On the move: After 44 years in the same spot, Fred Hartel Co. is moving from Scholes International Airport to make way for an expansion of island waterpark Schlitterbahn.
The 113-year-old Fred Hartel Co., which is one of the oldest roofing and sheet metal companies in Texas, is moving to 3515 85th St., where it will be open for business on Monday, owner and President Jack Clarke reports.
Clarke knew the day might come when he would have to move to accommodate growth of the popular waterpark, which in 2006 opened on 26 acres at the airport.
In preparation, a few years ago he acquired the 85th Street building, vacant for years but formerly occupied by Empire Gas Co.
Clarke said he had hoped to stay at Scholes and renew his lease with the city, which owns the airport land. But the city declined and that agreement ended Sept. 30.
The city informed Clarke that crews would soon demolish three pods of buildings, including the one in which Fred Hartel Co. operated, to make way for the expansion.
“Being one of the oldest roofing and sheet metal companies in the state of Texas, we will continue that same quality workmanship that our customers expect and deserve,” Clarke said.
“We look forward to our future and serving our customers in Galveston County.” Visit fredhartel.com for information.
Twists, turns: Meanwhile, exactly what Schlitterbahn has in store isn’t clear. Company officials couldn’t immediately be reached on Monday. But it’s plain they want more elbow room.
Last year, Schlitterbahn, 2026 Lockheed Road, took over the lease of Galveston Health and Racquet Club, 2318 83rd St. Schlitterbahn closed the health club and repurposed the property for “waterpark activities.”
Some of the land was to be used for parking and buildings were to be turned into office and storage space, waterpark officials said. Other land was to be used for new rides.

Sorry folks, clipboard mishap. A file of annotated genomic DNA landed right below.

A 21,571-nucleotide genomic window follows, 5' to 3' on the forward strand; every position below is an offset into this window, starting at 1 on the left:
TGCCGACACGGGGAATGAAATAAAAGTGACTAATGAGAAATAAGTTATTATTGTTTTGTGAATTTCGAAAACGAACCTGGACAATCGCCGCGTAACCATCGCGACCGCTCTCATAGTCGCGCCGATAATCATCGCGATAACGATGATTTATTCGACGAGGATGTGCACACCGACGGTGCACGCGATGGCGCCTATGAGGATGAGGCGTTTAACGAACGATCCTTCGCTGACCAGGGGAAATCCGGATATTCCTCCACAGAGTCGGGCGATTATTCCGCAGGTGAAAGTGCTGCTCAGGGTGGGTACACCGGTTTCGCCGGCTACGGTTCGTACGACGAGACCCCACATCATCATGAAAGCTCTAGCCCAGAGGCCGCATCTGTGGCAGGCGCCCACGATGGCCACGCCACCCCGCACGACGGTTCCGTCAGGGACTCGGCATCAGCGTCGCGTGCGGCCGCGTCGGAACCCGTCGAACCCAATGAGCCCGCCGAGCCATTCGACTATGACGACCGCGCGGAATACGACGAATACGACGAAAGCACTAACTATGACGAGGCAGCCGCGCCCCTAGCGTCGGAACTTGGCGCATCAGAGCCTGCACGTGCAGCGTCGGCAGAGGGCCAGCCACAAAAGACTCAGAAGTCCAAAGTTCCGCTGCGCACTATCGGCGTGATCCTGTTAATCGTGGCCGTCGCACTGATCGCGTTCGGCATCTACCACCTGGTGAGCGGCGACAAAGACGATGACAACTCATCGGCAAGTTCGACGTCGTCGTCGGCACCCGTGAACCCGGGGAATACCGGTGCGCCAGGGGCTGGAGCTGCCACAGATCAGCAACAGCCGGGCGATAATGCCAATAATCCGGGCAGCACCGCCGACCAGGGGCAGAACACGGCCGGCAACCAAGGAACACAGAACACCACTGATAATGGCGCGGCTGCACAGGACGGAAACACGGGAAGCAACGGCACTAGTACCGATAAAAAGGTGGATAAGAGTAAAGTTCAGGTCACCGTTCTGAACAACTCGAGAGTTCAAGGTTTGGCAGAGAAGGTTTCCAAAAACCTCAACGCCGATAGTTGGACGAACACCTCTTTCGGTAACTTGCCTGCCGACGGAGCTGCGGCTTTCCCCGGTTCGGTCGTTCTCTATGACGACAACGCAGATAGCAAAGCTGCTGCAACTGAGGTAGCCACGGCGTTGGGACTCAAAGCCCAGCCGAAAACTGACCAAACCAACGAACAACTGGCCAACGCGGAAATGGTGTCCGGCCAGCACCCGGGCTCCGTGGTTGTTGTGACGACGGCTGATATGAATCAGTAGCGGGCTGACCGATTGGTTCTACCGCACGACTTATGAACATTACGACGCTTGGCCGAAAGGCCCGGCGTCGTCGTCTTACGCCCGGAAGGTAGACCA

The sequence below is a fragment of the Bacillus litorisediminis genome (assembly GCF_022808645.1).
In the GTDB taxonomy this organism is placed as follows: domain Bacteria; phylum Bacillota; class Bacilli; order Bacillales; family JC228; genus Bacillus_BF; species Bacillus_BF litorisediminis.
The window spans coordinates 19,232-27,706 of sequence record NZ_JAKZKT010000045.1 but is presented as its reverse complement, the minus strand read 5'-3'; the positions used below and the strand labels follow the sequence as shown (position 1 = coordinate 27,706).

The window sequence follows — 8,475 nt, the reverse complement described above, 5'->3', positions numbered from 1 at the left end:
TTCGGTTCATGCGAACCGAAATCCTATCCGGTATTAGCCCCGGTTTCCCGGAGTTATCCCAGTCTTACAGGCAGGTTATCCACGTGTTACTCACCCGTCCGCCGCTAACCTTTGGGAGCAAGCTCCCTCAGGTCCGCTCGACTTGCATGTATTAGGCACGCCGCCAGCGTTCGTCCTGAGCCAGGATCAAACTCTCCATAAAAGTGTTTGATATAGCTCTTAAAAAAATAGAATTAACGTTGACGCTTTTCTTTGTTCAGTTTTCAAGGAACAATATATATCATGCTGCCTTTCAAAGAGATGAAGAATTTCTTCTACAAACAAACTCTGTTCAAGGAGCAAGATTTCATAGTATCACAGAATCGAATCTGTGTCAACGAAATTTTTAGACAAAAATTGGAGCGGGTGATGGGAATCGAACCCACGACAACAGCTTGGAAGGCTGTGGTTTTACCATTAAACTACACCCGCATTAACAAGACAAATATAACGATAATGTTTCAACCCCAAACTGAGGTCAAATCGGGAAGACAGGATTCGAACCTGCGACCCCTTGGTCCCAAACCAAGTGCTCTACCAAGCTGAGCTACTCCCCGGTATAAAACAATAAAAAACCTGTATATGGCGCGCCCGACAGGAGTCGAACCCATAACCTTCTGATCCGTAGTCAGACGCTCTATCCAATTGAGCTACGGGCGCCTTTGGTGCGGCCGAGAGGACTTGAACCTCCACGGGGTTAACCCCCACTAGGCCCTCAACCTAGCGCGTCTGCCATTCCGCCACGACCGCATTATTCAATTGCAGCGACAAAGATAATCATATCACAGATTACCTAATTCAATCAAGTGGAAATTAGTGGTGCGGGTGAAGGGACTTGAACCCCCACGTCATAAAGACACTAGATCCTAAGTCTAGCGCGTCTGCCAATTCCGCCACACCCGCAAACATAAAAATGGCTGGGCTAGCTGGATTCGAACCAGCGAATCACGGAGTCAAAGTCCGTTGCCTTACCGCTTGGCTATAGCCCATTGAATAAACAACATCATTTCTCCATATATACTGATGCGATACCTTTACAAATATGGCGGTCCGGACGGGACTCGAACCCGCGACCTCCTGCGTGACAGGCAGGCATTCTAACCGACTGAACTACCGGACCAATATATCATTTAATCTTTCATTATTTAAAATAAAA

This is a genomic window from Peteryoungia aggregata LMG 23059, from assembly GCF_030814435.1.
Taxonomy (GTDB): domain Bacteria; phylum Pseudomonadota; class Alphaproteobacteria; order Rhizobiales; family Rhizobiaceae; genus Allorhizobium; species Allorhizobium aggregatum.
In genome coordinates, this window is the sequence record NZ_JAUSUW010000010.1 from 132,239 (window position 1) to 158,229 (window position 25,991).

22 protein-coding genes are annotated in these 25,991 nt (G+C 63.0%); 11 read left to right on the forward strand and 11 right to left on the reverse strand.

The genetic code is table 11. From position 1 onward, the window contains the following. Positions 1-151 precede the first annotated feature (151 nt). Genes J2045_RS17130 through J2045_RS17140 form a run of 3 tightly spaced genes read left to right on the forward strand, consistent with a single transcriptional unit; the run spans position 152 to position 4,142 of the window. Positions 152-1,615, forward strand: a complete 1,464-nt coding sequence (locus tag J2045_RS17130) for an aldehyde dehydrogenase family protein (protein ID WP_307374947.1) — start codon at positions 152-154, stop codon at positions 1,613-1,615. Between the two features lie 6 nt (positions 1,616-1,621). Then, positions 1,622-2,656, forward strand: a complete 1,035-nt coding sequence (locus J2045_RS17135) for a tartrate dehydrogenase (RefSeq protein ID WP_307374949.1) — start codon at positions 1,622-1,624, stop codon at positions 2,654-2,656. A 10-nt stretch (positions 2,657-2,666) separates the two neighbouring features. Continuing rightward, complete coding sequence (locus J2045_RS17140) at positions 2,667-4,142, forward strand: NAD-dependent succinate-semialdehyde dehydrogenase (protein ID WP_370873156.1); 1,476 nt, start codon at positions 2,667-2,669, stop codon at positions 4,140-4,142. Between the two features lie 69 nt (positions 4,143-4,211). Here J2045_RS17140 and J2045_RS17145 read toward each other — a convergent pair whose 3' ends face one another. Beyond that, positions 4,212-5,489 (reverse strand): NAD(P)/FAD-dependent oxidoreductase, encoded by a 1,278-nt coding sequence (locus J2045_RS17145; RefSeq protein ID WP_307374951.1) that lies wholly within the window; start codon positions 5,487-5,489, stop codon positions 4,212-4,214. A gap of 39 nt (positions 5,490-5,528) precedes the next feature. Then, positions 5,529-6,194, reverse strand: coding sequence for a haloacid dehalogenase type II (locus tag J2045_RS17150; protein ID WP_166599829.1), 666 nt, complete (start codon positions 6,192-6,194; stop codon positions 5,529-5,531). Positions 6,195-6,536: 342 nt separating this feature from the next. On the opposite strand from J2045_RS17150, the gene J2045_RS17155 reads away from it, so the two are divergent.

New Braunfels-based Schlitterbahn has invested more than $30 million in its Galveston waterpark. Stay tuned.
Perkins a-perkin’: There must have been something to those rumors about several suitors interested in buying the bank-owned retail center Perkins Station in the League City Historic District.
Someone, whose identity wasn’t immediately available, has acquired the nearly 19,000-square-foot center on the northeast corner of Perkins Avenue and FM 518, the Bay Area Houston Economic Partnership, reports.
The new owner plans to revitalize the building and change the name to Walding Station, the partnership reports. Sweet Shop Confectionery already has leased 6,000 square feet at the center, the partnership reports.
Austrian-born Johann Sitter, who loved Texas and all things western, developed Perkins Station in 2003.
The western themed retail center had seen a wagon train of restaurants. Feaster’s, a grill and seafood restaurant, was the first. It was replaced by Butler’s Steakhouse and Saloon, followed by Salsas Mexican & Seafood Restaurants and later by Shelly’s Steaks & Seafoods.
Current tenants include a law firm and a cleaning service. More than 8,000 square feet still is available.
Keller Williams Clear Lake NASA/Jeff George handled the transaction.
Mailbag: A reader emailed: “Two identical buildings standing side by side are under construction at 2454 Main St. in League City. Any idea what is planned for them?”
A: The two new buildings will be home to a Starbucks and a frozen yogurt store, League City officials said.